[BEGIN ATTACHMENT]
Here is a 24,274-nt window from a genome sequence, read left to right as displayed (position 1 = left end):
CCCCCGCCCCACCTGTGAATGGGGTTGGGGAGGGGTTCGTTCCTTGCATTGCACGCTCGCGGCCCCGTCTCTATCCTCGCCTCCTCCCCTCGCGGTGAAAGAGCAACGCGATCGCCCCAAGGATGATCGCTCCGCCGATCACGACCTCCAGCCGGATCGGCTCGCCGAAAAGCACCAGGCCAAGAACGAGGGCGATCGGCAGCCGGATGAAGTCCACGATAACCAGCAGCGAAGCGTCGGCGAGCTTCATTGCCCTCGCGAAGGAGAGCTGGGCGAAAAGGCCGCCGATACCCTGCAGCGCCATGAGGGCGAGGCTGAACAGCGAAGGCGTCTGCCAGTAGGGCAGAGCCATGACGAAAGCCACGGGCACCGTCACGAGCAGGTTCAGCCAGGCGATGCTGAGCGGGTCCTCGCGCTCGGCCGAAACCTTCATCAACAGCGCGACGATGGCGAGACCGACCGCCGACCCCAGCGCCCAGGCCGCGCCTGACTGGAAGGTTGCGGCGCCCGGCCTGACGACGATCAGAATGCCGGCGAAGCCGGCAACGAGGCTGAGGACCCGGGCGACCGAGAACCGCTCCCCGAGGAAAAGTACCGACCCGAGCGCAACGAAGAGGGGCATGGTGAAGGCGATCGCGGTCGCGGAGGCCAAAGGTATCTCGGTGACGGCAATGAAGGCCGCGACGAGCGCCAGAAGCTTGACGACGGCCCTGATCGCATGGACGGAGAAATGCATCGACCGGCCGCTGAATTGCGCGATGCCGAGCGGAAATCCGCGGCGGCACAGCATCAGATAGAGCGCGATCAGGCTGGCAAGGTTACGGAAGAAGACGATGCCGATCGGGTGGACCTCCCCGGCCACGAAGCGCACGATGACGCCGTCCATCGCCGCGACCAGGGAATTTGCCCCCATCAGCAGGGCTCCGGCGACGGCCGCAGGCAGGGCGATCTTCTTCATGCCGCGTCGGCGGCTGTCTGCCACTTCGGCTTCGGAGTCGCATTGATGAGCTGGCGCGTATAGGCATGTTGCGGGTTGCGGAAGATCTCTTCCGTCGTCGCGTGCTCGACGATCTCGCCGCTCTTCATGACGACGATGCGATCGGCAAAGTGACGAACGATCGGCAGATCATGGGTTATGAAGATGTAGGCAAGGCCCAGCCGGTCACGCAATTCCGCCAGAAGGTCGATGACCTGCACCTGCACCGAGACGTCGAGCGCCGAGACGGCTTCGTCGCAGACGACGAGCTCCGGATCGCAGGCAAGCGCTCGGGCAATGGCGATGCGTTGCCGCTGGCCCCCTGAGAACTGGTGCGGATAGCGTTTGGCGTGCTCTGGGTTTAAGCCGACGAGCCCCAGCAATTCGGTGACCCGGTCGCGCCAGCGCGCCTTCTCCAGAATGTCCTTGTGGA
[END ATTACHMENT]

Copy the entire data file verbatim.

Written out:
Here is a 24,274-nt window from a genome sequence, read left to right as displayed (position 1 = left end):
CCCCCGCCCCACCTGTGAATGGGGTTGGGGAGGGGTTCGTTCCTTGCATTGCACGCTCGCGGCCCCGTCTCTATCCTCGCCTCCTCCCCTCGCGGTGAAAGAGCAACGCGATCGCCCCAAGGATGATCGCTCCGCCGATCACGACCTCCAGCCGGATCGGCTCGCCGAAAAGCACCAGGCCAAGAACGAGGGCGATCGGCAGCCGGATGAAGTCCACGATAACCAGCAGCGAAGCGTCGGCGAGCTTCATTGCCCTCGCGAAGGAGAGCTGGGCGAAAAGGCCGCCGATACCCTGCAGCGCCATGAGGGCGAGGCTGAACAGCGAAGGCGTCTGCCAGTAGGGCAGAGCCATGACGAAAGCCACGGGCACCGTCACGAGCAGGTTCAGCCAGGCGATGCTGAGCGGGTCCTCGCGCTCGGCCGAAACCTTCATCAACAGCGCGACGATGGCGAGACCGACCGCCGACCCCAGCGCCCAGGCCGCGCCTGACTGGAAGGTTGCGGCGCCCGGCCTGACGACGATCAGAATGCCGGCGAAGCCGGCAACGAGGCTGAGGACCCGGGCGACCGAGAACCGCTCCCCGAGGAAAAGTACCGACCCGAGCGCAACGAAGAGGGGCATGGTGAAGGCGATCGCGGTCGCGGAGGCCAAAGGTATCTCGGTGACGGCAATGAAGGCCGCGACGAGCGCCAGAAGCTTGACGACGGCCCTGATCGCATGGACGGAGAAATGCATCGACCGGCCGCTGAATTGCGCGATGCCGAGCGGAAATCCGCGGCGGCACAGCATCAGATAGAGCGCGATCAGGCTGGCAAGGTTACGGAAGAAGACGATGCCGATCGGGTGGACCTCCCCGGCCACGAAGCGCACGATGACGCCGTCCATCGCCGCGACCAGGGAATTTGCCCCCATCAGCAGGGCTCCGGCGACGGCCGCAGGCAGGGCGATCTTCTTCATGCCGCGTCGGCGGCTGTCTGCCACTTCGGCTTCGGAGTCGCATTGATGAGCTGGCGCGTATAGGCATGTTGCGGGTTGCGGAAGATCTCTTCCGTCGTCGCGTGCTCGACGATCTCGCCGCTCTTCATGACGACGATGCGATCGGCAAAGTGACGAACGATCGGCAGATCATGGGTTATGAAGATGTAGGCAAGGCCCAGCCGGTCACGCAATTCCGCCAGAAGGTCGATGACCTGCACCTGCACCGAGACGTCGAGCGCCGAGACGGCTTCGTCGCAGACGACGAGCTCCGGATCGCAGGCAAGCGCTCGGGCAATGGCGATGCGTTGCCGCTGGCCCCCTGAGAACTGGTGCGGATAGCGTTTGGCGTGCTCTGGGTTTAAGCCGACGAGCCCCAGCAATTCGGTGACCCGGTCGCGCCAGCGCGCCTTCTCCAGAATGTCCTTGTGGA